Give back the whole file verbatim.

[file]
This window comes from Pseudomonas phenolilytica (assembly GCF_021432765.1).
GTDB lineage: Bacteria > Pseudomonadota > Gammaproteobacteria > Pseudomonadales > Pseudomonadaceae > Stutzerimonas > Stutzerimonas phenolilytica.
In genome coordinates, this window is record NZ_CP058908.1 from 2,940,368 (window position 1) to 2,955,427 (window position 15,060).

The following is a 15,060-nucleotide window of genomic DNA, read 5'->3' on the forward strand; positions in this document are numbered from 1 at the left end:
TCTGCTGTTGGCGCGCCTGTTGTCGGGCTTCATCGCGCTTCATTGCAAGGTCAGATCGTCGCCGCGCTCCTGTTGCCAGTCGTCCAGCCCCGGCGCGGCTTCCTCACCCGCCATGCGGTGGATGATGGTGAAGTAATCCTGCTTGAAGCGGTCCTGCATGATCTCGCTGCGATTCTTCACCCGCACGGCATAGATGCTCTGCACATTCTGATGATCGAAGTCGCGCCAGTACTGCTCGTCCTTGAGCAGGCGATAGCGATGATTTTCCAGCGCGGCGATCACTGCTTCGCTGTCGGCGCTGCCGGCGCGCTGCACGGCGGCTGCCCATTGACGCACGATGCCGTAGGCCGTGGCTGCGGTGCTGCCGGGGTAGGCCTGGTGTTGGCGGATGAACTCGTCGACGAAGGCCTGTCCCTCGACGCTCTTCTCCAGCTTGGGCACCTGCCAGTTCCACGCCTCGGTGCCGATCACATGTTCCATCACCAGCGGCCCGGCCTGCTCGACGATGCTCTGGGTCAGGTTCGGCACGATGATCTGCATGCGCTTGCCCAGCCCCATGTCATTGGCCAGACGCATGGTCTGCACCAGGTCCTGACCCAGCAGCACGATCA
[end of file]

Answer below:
This window comes from Pseudomonas phenolilytica (assembly GCF_021432765.1).
GTDB lineage: Bacteria > Pseudomonadota > Gammaproteobacteria > Pseudomonadales > Pseudomonadaceae > Stutzerimonas > Stutzerimonas phenolilytica.
In genome coordinates, this window is record NZ_CP058908.1 from 2,940,368 (window position 1) to 2,955,427 (window position 15,060).

The following is a 15,060-nucleotide window of genomic DNA, read 5'->3' on the forward strand; positions in this document are numbered from 1 at the left end:
TCTGCTGTTGGCGCGCCTGTTGTCGGGCTTCATCGCGCTTCATTGCAAGGTCAGATCGTCGCCGCGCTCCTGTTGCCAGTCGTCCAGCCCCGGCGCGGCTTCCTCACCCGCCATGCGGTGGATGATGGTGAAGTAATCCTGCTTGAAGCGGTCCTGCATGATCTCGCTGCGATTCTTCACCCGCACGGCATAGATGCTCTGCACATTCTGATGATCGAAGTCGCGCCAGTACTGCTCGTCCTTGAGCAGGCGATAGCGATGATTTTCCAGCGCGGCGATCACTGCTTCGCTGTCGGCGCTGCCGGCGCGCTGCACGGCGGCTGCCCATTGACGCACGATGCCGTAGGCCGTGGCTGCGGTGCTGCCGGGGTAGGCCTGGTGTTGGCGGATGAACTCGTCGACGAAGGCCTGTCCCTCGACGCTCTTCTCCAGCTTGGGCACCTGCCAGTTCCACGCCTCGGTGCCGATCACATGTTCCATCACCAGCGGCCCGGCCTGCTCGACGATGCTCTGGGTCAGGTTCGGCACGATGATCTGCATGCGCTTGCCCAGCCCCATGTCATTGGCCAGACGCATGGTCTGCACCAGGTCCTGACCCAGCAGCACGATCA